Has caused years of absolute misery

RE: EXPERIMENTAL weight restriction on A368 through Upper Langford. Let us not forget the origin of this weight restriction.

RE: EXPERIMENTAL weight restriction on A368 through Upper Langford.

Let us not forget the origin of this weight restriction. Banwell has suffered for nigh on 60 years from an increasing number of non-local HGVs taking a short-cut by travelling on the A368 - a road restricted to just one lane in the middle of the village.

This has caused years of absolute misery not only for villagers in Banwell but for all those along the route right through to the Area of Outstanding Natural Beauty (AONB) of Burrington Combe.

North Somerset Council has tried very hard particularly over the last eight years to resolve this issue. Together with professional consultants and TMTV (Traffic Management for the Villages - a group of parish councils, the CPRE, The Mendip Society and Resident Action groups) they have carried out copious consultations, traffic counts and HGV surveys (independently conducted by both North Somerset Council and TMTV) including visits to other parts of the country where 7.5 tonne weight restrictions have been successfully applied. Make no mistake; no stone has been left unturned.


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Together, a simple, efficient, cost-effective solution has been found - a non-local, over 7.5 tonne, weight restriction on the A368 through Upper Langford. I can see that it would have been preferable to have extended this beyond Blagdon, but for various reasons which I cannot quite comprehend, this has not been possible due to the attitude of BaNES and Somerset County Council.

I have considered traffic information supplied by both these authorities and whilst not claiming to be an expert in this field it is apparent to me, the amateur, there are some glaring, misleading errors.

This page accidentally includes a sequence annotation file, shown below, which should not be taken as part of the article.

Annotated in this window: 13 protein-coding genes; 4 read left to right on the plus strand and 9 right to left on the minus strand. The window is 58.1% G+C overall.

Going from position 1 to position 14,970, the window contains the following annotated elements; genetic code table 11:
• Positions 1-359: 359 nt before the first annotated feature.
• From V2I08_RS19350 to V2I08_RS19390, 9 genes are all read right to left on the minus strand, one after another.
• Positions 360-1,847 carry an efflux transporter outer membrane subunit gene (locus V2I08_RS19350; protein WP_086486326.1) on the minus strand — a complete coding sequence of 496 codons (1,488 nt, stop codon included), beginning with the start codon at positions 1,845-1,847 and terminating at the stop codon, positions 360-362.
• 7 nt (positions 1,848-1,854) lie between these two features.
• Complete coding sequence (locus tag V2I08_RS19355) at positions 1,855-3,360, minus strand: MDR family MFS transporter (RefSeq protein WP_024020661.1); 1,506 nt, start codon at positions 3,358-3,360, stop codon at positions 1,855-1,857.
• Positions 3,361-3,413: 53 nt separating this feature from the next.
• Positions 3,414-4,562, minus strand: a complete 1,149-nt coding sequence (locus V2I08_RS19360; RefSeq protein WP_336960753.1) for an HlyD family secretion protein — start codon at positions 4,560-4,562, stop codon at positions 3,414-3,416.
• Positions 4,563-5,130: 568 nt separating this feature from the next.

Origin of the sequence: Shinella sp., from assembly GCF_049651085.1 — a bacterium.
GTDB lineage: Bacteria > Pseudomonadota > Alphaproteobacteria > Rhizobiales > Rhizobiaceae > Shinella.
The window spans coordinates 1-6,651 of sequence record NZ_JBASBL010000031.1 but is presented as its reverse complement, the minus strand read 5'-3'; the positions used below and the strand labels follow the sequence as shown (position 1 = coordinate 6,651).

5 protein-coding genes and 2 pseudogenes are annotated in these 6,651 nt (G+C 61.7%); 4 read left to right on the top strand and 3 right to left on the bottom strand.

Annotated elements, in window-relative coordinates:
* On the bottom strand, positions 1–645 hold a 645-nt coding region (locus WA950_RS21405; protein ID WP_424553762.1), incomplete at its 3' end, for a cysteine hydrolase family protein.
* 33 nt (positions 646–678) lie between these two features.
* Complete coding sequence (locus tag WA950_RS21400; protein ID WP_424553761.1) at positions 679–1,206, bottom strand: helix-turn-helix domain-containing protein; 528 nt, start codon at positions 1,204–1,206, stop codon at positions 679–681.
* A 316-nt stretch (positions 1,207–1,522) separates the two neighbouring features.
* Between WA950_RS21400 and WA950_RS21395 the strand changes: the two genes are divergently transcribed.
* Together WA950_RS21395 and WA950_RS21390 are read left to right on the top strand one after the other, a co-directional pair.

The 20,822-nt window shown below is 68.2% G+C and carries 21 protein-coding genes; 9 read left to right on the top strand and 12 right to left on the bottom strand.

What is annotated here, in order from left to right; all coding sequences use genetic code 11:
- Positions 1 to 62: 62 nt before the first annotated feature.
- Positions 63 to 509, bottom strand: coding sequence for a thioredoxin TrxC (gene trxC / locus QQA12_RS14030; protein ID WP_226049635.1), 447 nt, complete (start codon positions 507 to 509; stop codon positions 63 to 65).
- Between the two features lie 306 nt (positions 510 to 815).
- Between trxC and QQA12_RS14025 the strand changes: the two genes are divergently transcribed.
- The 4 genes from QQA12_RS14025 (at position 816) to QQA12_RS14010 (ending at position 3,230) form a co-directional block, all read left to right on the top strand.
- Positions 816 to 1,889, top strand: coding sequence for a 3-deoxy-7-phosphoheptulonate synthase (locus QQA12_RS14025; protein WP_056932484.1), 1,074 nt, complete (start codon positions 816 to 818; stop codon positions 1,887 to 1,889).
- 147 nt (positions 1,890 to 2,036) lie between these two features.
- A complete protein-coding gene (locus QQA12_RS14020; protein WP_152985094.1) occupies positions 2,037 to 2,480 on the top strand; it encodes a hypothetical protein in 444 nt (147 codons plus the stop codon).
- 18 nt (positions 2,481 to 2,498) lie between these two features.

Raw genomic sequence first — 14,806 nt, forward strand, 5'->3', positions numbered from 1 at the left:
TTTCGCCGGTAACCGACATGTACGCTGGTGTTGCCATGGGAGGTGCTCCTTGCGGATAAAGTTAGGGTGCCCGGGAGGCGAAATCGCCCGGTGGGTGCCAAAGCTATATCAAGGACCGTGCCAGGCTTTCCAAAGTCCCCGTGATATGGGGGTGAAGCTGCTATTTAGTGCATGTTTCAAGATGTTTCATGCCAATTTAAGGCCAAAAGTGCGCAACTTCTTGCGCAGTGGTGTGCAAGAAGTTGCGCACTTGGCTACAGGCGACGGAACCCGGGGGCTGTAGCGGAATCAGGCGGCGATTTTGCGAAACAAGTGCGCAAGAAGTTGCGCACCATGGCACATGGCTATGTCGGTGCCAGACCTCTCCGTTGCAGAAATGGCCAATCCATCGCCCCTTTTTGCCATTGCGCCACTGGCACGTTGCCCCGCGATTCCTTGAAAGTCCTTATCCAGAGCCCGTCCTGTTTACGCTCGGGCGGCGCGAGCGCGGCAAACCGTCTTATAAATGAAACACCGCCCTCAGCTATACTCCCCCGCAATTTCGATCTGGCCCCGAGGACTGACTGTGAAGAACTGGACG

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Not only does this excellent solution prevent non-local HGVs from using these unsuitable roads as a shortcut, but it also makes the B3134 through Burrington Combe and the AONB, a lot safer. Any of your readers who use this road regularly will agree with this.

I believe that it is time for us all to work together and whilst accepting that if we all want our goods delivered 'instantly' then we all have to take our fair share of the problems that this inevitably causes. None of us can be NIMBY about it. I fully sympathise with the plight of the villagers of Banwell, and all those villages along the A368 in North Somerset and BaNES and all those who enjoy the simple pleasures of the AONB.

There are other anomalies which come into play on the number of axles various smaller vehicles have which either count as over 7.5 tonne HGVs or not. TMTV counts have indicated that there has been a significant reduction in the over 7.5 tonne, 3-6 axle HGV's giving rise to the suggestion that these HGVs are indeed using the larger appropriate roads and not seeking alternative routes through Chew Magna and Winford.

Surely the right thing is for all of our local authorities to work together and for BaNES to seize the initiative and put in place the weight restriction on the B3130 through Chew Magna and the section of the A368 around the AONB lakes and through the AONB as far as the A37 and for North Somerset Council to make the B3130 through Winford part of the Chew Magna restriction. Somerset County Council could do well to do likewise and think in terms of reconsidering their position in the light of their survey on the A371 and come in on the scheme.

This will give all of our villages in and around the AONB the benefit of proper HGV management, the local hauliers less congested local roads and the people of Banwell and all our suffering villages a much more peaceful existence.

GARETH JONES

Oak Road

Winscombe

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